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J Affect Disord. 2015 Mar 15;174:400-10. doi: 10.1016/j.jad.2014.12.016. Epub 2014 Dec 13.

Effectiveness of psychological interventions in preventing recurrence of depressive disorder: meta-analysis and meta-regression.

Author information

1
Department of General Practice and Elderly Care Medicine, EMGO Institute for Health and Care Research, VU University Medical Centre, Amsterdam, The Netherlands. Electronic address: k.leliefeld@vumc.nl.
2
Department of Clinical and Experimental Psychology, Groningen University, Groningen, The Netherlands.
3
Department of Clinical Psychology, EMGO Institute for Health and Care Research, VU University and VU University Medical Centre, Amsterdam, The Netherlands.
4
Department of Clinical Psychology, EMGO Institute for Health and Care Research, VU University and VU University Medical Centre, Amsterdam, The Netherlands; Leuphana University, L√ľneburg, Germany.
5
Department of Psychology, Vanderbilt University, Nashville, TN, USA.
6
Department of General Practice and Elderly Care Medicine, EMGO Institute for Health and Care Research, VU University Medical Centre, Amsterdam, The Netherlands.
7
Department of Clinical Psychology, EMGO Institute for Health and Care Research, VU University and VU University Medical Centre, Amsterdam, The Netherlands; Department of Public Mental Health, Trimbos Institute (Netherlands Institute of Mental Health and Addiction), Utrecht, The Netherlands; Department of Epidemiology and Biostatistics, EMGO Institute for Health and Care Research, VU University Medical Centre, Amsterdam, The Netherlands.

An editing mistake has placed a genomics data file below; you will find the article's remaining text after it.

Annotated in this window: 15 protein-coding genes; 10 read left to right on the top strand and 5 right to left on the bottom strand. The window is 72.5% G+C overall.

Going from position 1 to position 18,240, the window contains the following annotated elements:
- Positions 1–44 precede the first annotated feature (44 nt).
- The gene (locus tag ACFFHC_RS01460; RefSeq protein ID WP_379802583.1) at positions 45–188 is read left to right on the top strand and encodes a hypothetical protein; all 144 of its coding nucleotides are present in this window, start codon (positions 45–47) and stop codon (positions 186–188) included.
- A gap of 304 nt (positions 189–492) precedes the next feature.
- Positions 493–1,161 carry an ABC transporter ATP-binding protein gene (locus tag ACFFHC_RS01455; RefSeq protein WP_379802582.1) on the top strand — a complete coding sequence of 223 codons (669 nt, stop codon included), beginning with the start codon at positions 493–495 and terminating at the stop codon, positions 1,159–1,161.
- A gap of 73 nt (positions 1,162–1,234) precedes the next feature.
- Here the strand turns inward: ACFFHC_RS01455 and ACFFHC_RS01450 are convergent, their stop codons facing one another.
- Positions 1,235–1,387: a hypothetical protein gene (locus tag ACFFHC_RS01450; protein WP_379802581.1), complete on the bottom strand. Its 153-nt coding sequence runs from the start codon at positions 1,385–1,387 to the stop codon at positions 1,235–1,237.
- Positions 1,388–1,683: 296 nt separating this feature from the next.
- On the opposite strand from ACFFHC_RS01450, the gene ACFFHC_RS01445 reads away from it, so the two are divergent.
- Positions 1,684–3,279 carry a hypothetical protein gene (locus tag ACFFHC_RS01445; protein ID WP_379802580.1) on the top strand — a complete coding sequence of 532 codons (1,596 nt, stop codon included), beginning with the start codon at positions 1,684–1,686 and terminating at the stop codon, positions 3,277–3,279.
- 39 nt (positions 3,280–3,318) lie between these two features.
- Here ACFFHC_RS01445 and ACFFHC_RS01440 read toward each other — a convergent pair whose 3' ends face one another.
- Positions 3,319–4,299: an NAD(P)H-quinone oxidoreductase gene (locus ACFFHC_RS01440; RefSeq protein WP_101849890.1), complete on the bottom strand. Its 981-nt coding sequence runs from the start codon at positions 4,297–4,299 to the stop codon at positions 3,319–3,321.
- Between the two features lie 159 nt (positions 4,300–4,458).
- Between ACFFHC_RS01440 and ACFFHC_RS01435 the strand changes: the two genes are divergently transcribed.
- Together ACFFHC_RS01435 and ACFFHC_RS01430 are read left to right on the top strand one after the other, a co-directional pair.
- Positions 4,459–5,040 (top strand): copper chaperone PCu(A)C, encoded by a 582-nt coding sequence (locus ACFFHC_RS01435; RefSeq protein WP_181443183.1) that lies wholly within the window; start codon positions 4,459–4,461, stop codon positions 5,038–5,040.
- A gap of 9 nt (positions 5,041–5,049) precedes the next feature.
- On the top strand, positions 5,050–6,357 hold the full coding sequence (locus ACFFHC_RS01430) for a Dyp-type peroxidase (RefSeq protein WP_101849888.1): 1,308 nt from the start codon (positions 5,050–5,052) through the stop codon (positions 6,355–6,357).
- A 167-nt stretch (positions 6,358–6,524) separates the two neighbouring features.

Abstract

BACKGROUND:

Major depression is probably best seen as a chronically recurrent disorder, with patients experiencing another depressive episode after remission. Therefore, attention to reduce the risk of relapse or recurrence after remission is warranted. The aim of this review is to meta-analytically examine the effectiveness of psychological interventions to reduce relapse or recurrence rates of depressive disorder.

METHODS:

We systematically reviewed the pertinent trial literature until May 2014. The random-effects model was used to compute the pooled relative risk of relapse or recurrence (RR). A distinction was made between two comparator conditions: (1) treatment-as-usual and (2) the use of antidepressants. Other sources of heterogeneity in the data were explored using meta-regression.

RESULTS:

Twenty-five randomised trials met inclusion criteria. Preventive psychological interventions were significantly better than treatment-as-usual in reducing the risk of relapse or recurrence (RR=0.64, 95% CI=0.53-0.76, z=4.89, p<0.001, NNT=5) and also more successful than antidepressants (RR=0.83, 95% CI=0.70-0.97, z=2.40, p=0.017, NNT=13). Meta-regression showed homogeneity in effect size across a range of study, population and intervention characteristics, but the preventive effect of psychological intervention was usually better when the prevention was preceded by treatment in the acute phase (b=-1.94, SEb=0.68, z=-2.84, p=0.005).

LIMITATIONS:

Differences between the primary studies in methodological design, composition of the patient groups and type of intervention may have caused heterogeneity in the data, but could not be evaluated in a meta-regression owing to poor reporting.

CONCLUSIONS:

We conclude that there is supporting evidence that preventive psychological interventions reduce the risk of relapse or recurrence in major depression.

KEYWORDS:

Major depressive disorder; Meta-analysis; Prevention; Psychotherapy; Recurrence; Relapse

PMID:
25553400
DOI:
10.1016/j.jad.2014.12.016
[Indexed for MEDLINE]

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